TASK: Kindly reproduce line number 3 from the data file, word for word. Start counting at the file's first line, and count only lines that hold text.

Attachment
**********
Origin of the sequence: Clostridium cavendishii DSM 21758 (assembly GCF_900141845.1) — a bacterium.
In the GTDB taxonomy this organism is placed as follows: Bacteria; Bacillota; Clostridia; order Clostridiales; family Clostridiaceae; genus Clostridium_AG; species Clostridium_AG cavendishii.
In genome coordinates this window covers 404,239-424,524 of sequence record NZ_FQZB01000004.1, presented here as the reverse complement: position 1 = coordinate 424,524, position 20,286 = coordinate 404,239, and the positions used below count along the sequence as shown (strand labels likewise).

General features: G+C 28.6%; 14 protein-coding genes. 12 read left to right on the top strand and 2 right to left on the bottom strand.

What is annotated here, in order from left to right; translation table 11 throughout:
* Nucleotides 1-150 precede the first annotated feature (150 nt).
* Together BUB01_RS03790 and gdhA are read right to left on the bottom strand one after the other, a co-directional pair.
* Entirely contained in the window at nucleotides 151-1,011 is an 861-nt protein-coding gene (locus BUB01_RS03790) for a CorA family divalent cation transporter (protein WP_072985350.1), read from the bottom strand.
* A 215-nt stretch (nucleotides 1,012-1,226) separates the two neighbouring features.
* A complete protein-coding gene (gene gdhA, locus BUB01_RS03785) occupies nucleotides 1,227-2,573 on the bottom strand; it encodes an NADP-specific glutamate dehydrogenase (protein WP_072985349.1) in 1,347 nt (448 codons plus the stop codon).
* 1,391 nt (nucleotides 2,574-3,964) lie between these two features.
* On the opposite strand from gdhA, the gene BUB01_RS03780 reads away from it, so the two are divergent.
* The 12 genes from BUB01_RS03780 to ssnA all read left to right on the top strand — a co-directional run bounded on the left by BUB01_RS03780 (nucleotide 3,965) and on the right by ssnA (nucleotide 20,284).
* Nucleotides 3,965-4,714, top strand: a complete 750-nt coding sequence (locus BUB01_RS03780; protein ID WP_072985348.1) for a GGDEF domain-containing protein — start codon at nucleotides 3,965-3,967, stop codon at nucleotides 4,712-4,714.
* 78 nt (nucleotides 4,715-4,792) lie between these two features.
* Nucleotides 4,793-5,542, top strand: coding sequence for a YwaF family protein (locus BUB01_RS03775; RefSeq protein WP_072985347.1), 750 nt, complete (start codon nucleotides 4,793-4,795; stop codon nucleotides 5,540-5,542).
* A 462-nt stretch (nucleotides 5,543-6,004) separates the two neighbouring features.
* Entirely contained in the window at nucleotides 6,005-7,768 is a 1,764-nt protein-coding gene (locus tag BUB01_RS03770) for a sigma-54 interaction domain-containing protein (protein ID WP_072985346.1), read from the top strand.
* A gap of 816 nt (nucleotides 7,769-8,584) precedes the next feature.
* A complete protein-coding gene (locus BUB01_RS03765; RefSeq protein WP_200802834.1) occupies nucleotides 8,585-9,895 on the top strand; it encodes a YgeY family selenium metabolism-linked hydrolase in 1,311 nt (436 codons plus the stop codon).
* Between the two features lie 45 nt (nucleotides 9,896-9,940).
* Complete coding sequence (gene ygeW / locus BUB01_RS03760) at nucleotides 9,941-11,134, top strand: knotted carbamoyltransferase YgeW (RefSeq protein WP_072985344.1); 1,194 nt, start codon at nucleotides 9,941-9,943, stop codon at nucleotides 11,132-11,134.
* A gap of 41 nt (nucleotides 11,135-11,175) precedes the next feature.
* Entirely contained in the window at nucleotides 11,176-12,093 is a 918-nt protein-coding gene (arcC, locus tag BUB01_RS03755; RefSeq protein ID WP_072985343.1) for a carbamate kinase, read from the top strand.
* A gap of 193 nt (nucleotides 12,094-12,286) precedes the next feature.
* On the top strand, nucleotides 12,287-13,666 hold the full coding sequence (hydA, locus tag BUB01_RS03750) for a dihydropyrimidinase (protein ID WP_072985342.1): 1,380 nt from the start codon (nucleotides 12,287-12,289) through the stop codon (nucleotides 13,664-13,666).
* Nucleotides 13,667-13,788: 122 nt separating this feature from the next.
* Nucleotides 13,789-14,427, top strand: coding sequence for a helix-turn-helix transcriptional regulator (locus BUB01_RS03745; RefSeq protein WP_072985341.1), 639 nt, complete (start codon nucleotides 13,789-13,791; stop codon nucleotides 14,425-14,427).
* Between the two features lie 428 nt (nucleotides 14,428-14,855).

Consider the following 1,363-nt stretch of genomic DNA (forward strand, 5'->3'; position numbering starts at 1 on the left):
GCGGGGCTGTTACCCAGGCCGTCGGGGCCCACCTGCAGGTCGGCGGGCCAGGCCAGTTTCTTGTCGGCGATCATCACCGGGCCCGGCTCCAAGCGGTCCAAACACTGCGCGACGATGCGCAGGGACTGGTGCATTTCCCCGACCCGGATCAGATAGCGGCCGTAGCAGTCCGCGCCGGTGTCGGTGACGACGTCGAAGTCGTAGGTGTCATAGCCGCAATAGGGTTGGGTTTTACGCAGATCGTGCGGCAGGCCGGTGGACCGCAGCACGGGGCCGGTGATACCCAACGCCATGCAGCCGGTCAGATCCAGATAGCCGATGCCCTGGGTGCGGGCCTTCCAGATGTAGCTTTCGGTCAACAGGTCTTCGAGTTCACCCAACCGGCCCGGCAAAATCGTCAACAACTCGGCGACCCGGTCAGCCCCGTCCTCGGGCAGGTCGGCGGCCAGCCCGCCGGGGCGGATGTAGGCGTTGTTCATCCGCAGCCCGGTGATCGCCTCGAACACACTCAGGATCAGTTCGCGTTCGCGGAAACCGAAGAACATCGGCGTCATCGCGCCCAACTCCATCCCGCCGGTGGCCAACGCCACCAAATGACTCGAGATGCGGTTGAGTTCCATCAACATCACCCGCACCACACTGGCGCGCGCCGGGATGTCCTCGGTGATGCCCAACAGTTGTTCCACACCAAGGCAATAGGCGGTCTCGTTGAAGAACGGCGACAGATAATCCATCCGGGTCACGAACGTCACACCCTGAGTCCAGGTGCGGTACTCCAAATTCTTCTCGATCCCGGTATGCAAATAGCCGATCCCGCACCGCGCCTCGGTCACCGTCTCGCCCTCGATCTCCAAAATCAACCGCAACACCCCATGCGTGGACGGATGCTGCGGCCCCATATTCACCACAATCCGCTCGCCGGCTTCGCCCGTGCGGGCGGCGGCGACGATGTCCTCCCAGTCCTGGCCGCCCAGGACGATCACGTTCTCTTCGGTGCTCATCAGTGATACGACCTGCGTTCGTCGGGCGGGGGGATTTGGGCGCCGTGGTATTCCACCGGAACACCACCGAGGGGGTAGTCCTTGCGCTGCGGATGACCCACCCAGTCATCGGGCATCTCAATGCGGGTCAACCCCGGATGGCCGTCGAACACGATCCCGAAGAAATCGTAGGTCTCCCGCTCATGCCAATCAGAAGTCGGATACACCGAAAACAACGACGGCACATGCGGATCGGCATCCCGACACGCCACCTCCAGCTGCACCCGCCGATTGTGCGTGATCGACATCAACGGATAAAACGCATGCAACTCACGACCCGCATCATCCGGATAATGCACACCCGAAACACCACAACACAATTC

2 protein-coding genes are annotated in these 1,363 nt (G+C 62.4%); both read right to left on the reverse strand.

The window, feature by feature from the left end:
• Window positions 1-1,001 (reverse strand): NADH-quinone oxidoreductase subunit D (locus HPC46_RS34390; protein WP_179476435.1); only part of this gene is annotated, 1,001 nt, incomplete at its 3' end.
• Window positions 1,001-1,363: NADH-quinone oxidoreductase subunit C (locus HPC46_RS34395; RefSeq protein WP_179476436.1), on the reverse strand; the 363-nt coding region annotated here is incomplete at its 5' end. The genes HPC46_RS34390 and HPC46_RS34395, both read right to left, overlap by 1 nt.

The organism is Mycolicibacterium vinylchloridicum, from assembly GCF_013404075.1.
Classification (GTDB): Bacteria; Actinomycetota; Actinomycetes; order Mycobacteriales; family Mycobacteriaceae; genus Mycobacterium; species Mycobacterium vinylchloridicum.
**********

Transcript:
In genome coordinates this window covers 404,239-424,524 of sequence record NZ_FQZB01000004.1, presented here as the reverse complement: position 1 = coordinate 424,524, position 20,286 = coordinate 404,239, and the positions used below count along the sequence as shown (strand labels likewise).